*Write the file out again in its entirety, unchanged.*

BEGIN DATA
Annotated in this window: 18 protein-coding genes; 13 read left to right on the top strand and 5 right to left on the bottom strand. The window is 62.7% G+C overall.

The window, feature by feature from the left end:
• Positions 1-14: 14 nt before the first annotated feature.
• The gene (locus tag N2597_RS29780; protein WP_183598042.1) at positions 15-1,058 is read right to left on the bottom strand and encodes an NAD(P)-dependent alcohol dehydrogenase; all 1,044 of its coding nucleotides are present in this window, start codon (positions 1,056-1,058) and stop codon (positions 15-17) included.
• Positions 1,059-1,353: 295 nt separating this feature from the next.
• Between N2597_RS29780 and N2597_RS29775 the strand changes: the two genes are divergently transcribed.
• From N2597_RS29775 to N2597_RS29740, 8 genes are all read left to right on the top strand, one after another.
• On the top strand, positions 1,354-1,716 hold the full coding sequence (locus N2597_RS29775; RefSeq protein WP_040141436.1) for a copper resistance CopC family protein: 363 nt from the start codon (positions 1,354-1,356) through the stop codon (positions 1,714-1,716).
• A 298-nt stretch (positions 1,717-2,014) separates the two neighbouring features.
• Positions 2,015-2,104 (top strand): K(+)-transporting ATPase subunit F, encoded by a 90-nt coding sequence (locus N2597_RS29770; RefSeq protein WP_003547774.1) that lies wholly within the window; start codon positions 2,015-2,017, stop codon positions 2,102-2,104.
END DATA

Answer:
Annotated in this window: 18 protein-coding genes; 13 read left to right on the top strand and 5 right to left on the bottom strand. The window is 62.7% G+C overall.

The window, feature by feature from the left end:
• Positions 1-14: 14 nt before the first annotated feature.
• The gene (locus tag N2597_RS29780; protein WP_183598042.1) at positions 15-1,058 is read right to left on the bottom strand and encodes an NAD(P)-dependent alcohol dehydrogenase; all 1,044 of its coding nucleotides are present in this window, start codon (positions 1,056-1,058) and stop codon (positions 15-17) included.
• Positions 1,059-1,353: 295 nt separating this feature from the next.
• Between N2597_RS29780 and N2597_RS29775 the strand changes: the two genes are divergently transcribed.
• From N2597_RS29775 to N2597_RS29740, 8 genes are all read left to right on the top strand, one after another.
• On the top strand, positions 1,354-1,716 hold the full coding sequence (locus N2597_RS29775; RefSeq protein WP_040141436.1) for a copper resistance CopC family protein: 363 nt from the start codon (positions 1,354-1,356) through the stop codon (positions 1,714-1,716).
• A 298-nt stretch (positions 1,717-2,014) separates the two neighbouring features.
• Positions 2,015-2,104 (top strand): K(+)-transporting ATPase subunit F, encoded by a 90-nt coding sequence (locus N2597_RS29770; RefSeq protein WP_003547774.1) that lies wholly within the window; start codon positions 2,015-2,017, stop codon positions 2,102-2,104.